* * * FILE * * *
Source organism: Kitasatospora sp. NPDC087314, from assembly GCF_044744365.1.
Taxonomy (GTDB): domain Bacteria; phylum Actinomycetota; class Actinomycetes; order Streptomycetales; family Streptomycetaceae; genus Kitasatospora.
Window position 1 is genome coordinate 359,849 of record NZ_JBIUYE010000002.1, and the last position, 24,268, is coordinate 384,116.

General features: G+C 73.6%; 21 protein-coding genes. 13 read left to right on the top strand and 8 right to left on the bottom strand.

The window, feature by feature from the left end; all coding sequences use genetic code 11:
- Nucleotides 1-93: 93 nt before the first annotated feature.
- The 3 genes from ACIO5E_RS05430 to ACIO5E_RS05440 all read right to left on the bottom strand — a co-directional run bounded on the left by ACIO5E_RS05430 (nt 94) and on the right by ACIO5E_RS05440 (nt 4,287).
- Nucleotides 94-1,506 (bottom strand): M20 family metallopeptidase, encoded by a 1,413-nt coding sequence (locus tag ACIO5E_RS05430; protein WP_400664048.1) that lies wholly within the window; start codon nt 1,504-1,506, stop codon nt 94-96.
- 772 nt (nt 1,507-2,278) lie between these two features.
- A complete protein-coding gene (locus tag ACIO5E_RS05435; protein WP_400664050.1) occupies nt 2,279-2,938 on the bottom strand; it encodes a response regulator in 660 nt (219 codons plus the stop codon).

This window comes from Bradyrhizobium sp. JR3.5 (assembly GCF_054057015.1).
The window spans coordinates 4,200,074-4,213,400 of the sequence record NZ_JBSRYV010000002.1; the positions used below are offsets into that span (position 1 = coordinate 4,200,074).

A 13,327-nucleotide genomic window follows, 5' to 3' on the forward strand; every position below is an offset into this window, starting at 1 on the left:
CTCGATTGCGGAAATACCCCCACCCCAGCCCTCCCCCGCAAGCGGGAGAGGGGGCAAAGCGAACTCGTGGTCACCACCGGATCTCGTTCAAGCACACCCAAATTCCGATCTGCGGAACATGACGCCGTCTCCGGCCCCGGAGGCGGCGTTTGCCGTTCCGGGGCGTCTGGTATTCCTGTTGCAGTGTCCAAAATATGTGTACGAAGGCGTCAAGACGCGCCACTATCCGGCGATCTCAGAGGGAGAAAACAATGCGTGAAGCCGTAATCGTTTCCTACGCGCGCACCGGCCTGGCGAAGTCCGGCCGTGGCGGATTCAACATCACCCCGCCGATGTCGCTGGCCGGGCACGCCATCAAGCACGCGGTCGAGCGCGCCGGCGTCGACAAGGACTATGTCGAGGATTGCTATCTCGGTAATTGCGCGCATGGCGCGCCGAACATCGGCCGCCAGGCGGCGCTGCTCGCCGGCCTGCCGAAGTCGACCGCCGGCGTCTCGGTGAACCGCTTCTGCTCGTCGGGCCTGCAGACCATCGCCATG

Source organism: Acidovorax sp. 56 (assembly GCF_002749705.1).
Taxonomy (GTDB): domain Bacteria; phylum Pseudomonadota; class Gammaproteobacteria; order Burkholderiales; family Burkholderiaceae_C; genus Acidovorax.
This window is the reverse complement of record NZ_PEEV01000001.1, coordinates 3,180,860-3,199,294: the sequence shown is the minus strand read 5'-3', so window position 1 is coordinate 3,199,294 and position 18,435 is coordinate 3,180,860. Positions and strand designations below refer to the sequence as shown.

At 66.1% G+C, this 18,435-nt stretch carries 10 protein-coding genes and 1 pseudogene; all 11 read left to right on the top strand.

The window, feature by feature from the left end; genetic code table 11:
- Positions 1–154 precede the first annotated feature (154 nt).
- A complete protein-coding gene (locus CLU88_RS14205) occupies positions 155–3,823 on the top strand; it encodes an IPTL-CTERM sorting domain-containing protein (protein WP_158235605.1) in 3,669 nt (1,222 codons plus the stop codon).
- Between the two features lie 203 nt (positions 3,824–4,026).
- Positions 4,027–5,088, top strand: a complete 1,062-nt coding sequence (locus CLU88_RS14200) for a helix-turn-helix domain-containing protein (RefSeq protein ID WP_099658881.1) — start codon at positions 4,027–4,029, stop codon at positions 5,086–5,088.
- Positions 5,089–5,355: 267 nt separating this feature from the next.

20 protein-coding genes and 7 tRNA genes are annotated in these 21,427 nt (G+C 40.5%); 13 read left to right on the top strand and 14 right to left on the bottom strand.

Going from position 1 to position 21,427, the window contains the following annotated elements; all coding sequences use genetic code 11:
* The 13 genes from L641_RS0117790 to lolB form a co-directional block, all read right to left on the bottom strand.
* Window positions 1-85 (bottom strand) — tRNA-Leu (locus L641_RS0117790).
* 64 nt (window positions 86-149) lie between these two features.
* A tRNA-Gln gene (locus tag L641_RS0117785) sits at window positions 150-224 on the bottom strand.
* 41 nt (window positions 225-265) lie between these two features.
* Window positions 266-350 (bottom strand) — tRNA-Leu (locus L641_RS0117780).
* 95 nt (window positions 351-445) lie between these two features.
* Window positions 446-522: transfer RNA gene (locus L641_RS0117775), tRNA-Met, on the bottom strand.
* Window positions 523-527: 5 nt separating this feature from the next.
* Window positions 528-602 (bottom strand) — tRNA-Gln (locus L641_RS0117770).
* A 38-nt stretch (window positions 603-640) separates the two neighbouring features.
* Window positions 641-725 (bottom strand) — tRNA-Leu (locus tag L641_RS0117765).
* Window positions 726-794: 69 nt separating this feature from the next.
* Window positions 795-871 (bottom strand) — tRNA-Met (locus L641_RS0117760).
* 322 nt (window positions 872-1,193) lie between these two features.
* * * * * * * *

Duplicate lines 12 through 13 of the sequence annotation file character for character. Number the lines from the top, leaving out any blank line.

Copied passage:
The window spans coordinates 4,200,074-4,213,400 of the sequence record NZ_JBSRYV010000002.1; the positions used below are offsets into that span (position 1 = coordinate 4,200,074).

A 13,327-nucleotide genomic window follows, 5' to 3' on the forward strand; every position below is an offset into this window, starting at 1 on the left: